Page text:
As is so often true, all of the biggest stories going into the Olympic Games don’t wind up being the biggest stories coming out of the Olympics. Ahmed Hafnaoui of Tunisia, winner of the men’s 400 free, wasn’t on anybody’s radar going into the meet. Alaskan Lydia Jacoby was not the American who was expected to win the 100 breast.
But there’s still value in reviewing the original and expected top storylines to see how they played out. Below, we review our original “8 biggest storylines of swimming at the Tokyo 2020 Olympics.
1. “KATIE LEDECKY UNLIKELY TO GO UNDEFEATED”
Titmus had previously beaten Ledecky in 2019 when she was suffering from illness, which was marked as Ledecky’s first loss in the event. However, all eyes were on Titmus after she had posted a 3:56.90 400 free at the Australian Trials and nearly broke Ledecky’s 400 free world record. At the Tokyo Games, Titmus improved on her trials time and defeated Ledecky in a time of 3:56.69, narrowly missing Ledecky’s world record of 3:56.46. Ledecky won the silver, finishing in 3:57.36. Ledecky led at 300 with Titmus at her hips, but Titmus had a sensational last 100 meters, including a :28 split on the final leg.
Though Ledecky wasn’t able to get the win, she put up the 2nd fastest 400 free of her career, which is the fastest she’s been in nearly 3 years. Ledecky was not disappointed with her performance.
Titmus was also able to win the 200 free, while Ledecky failed to make the podium in the women’s 200 free and placed 5th overall. In 2016, Ledecky won gold in the 200 free in a time of 1:53.73.
Ledecky’s performance in Tokyo wasn’t inadequate. Ledecky won her third straight 800 free gold and the inaugural gold medal in the women’s 1500 free. Ledecky also dropped a massive 1:53.76 split while anchoring the women’s 4×200 free relay. That split allowed her to pass Australia’s Leah Neale to secure a silver medal for the USA. The USA women went under the previous world record, but China’s relay won the gold.
Although Ledecky didn’t go undefeated at the Olympics, she still secured 4 medals (2 gold, 2 silver) to reach 10 overall Olympic medals. Ledecky has the most individual gold medals of any US Olympian with 6 individual golds.
2. “DRESSEL WILL BE THE STAR ON THE MEN’S SIDE”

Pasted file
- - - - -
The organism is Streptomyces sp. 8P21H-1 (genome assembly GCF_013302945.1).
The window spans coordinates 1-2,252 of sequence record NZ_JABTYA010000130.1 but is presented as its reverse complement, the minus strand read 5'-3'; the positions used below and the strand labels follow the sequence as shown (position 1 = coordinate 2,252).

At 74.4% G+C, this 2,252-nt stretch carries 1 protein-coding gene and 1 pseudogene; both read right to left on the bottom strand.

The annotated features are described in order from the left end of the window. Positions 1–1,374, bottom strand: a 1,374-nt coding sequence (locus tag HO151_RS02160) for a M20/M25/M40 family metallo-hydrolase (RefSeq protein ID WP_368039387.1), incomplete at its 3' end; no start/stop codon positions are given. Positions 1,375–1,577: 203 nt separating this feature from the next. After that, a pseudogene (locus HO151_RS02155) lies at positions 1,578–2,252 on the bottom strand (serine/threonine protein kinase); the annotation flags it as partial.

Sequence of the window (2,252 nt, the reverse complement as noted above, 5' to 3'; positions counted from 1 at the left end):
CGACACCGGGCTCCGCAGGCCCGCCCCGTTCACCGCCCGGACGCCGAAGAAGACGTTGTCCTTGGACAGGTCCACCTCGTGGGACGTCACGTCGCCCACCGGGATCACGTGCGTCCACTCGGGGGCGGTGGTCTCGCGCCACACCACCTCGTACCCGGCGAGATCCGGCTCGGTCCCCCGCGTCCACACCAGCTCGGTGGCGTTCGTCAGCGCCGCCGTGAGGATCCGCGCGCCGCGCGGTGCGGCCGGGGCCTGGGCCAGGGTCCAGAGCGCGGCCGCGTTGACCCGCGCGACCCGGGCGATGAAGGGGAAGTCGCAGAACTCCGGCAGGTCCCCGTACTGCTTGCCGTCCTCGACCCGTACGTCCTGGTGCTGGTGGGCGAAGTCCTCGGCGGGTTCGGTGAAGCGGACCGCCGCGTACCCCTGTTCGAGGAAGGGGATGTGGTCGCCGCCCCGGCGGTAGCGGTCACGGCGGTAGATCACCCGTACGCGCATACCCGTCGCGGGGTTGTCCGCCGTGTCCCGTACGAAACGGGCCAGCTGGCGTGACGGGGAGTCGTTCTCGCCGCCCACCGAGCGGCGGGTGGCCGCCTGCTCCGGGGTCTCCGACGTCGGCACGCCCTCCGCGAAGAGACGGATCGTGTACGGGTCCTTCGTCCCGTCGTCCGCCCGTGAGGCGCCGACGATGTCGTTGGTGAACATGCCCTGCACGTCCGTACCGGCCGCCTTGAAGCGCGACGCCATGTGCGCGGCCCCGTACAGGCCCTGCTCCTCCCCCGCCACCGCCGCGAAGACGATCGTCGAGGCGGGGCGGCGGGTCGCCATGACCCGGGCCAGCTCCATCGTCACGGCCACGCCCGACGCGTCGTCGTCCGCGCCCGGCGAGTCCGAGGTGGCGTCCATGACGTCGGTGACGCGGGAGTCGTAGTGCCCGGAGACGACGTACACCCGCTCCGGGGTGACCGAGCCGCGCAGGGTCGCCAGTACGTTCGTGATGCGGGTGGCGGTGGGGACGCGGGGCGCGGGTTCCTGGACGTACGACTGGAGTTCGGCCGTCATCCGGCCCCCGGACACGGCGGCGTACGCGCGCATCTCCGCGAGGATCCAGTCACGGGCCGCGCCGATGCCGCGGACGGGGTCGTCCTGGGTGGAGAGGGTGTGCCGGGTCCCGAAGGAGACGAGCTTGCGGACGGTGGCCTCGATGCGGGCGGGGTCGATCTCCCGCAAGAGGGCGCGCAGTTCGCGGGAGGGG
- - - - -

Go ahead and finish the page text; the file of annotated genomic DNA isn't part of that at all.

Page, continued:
Verdict: Caeleb Dressel continues to demonstrate why he’s referred to as the world’s greatest male swimmer. The 24-year old finished the 2020 Tokyo Olympic Games with five gold medals, two world records, two Olympic records, and also established himself as the third American male swimmer to win three individual gold medals at an Olympic Games, only behind the great Michael Phelps and Mark Spitz.
Dressel started the meet by helping the Americans win the 400 free relay over France. The American quartet of Dressel, Blake Pieroni, Bowe Becker, and Zach Apple set a textile-suit world record 0f 3:08.97.
Dressel won his first individual gold by out-touching a charging Kyle Chalmers by .06 to win the men’s 100 free in an Olympic Record time of 47.02. Next up was the 100 fly, where Dressel established a new World Record (49.45) and beat Hungarian Kristof Milak, who finished in 49.68.
Dressel’s third individual gold medal came in the 50 free (21.07), where he won by a margin of .48 over France’s Florent Manaudou (21.55). His 50 free performance was his second individual Olympic record in Tokyo.
On Day 8, Ryan Murphy, Michael Andrew, Dressel, and Zach Apple shattered the World Record in the 400 medley relay. Their time of 3:26.78 broke the super-suited World Record from the 2009 World Championships (3:27.28) that featured Aaron Piersol, Eric Shanteau, Michael Phelps, and David Walters.
With his five golds in Tokyo, Dressel joins Americans Michael Phelps, Mark Spitz and Matt Biondi, as well as East Germany’s Kristin Otto, as the only swimmers to win five or more gold medals at a single Olympics.
3. “KATINKA HOSSZU’S QUEST FOR GOLD WHILE COACHING HERSELF”
Verdict: Katinka Hosszu clearly struggled in Tokyo, finishing with underwhelming results compared to her Rio performances. The three-time Olympic champion was entered in four individual events but only reached two Olympic finals.
Hosszu finished 5th in the 400 IM and 7th in the 200 IM, which are two events she dominated in Rio, highlighted by her 4:26.36 World Record in the 400 IM. Hosszu also swam the 200 backstroke, but was 20th out of prelims, which wasn’t enough to get her through to the semifinals. Hosszu had previously won a silver medal in Rio in this event after her historic duel with American Maya DiRado.
Hosszu did not compete in the 100 back, which is an event she won in 2016. She scratched the 200 fly in Tokyo, most likely to focus on the 200 IM finals.
Katinka has had many recent coaching changes, but she’ll need to find a reliable option as she hopes to qualify for and excel at the 2024 Paris Olympic Games.
4. “MCKEOWN’S RAPID RISE TO THE TOP”
Verdict: Kaylee McKeown‘s Olympic debut was nothing short of jaw-dropping. McKeown won the 100 backs in an Olympic record time of 57.47, which was just short of her own world record (57.45) from the Australian Trials. She doubled-up on the backstroke and swept both events, winning the 200 back in 2:04.68. McKeown also swam legs on Australia’s 4×100 medley and mixed medley relays. McKeown swam back on both relays as the Aussies won the 4×100 medley and placed 3rd in the 4×100 mixed medley.
Due to schedule conflicts, she had to drop the 200 IM. However, she was the top seed (2:08.19) heading into Tokyo and was a clear gold-medal favorite. McKeown left her first Olympics as a triple-Olympic champion and 4 medals overall. McKeown can elevate her freestyle to a world-class level, she will be one of the most versatile athletes in the world and will be in contention for more medals at her next Olympics.
5. “DAIYA SETO & DEFENDING HOME SOIL”
Verdict: Daiya Seto was unable to qualify for the 400 IM finals after placing 9th (4:10.52) out of prelims. This 400 IM was one of the fastest in Olympic history as it took a 4:10.20 to make the top-8. For reference, it took 4:13.55 to make the final in Rio.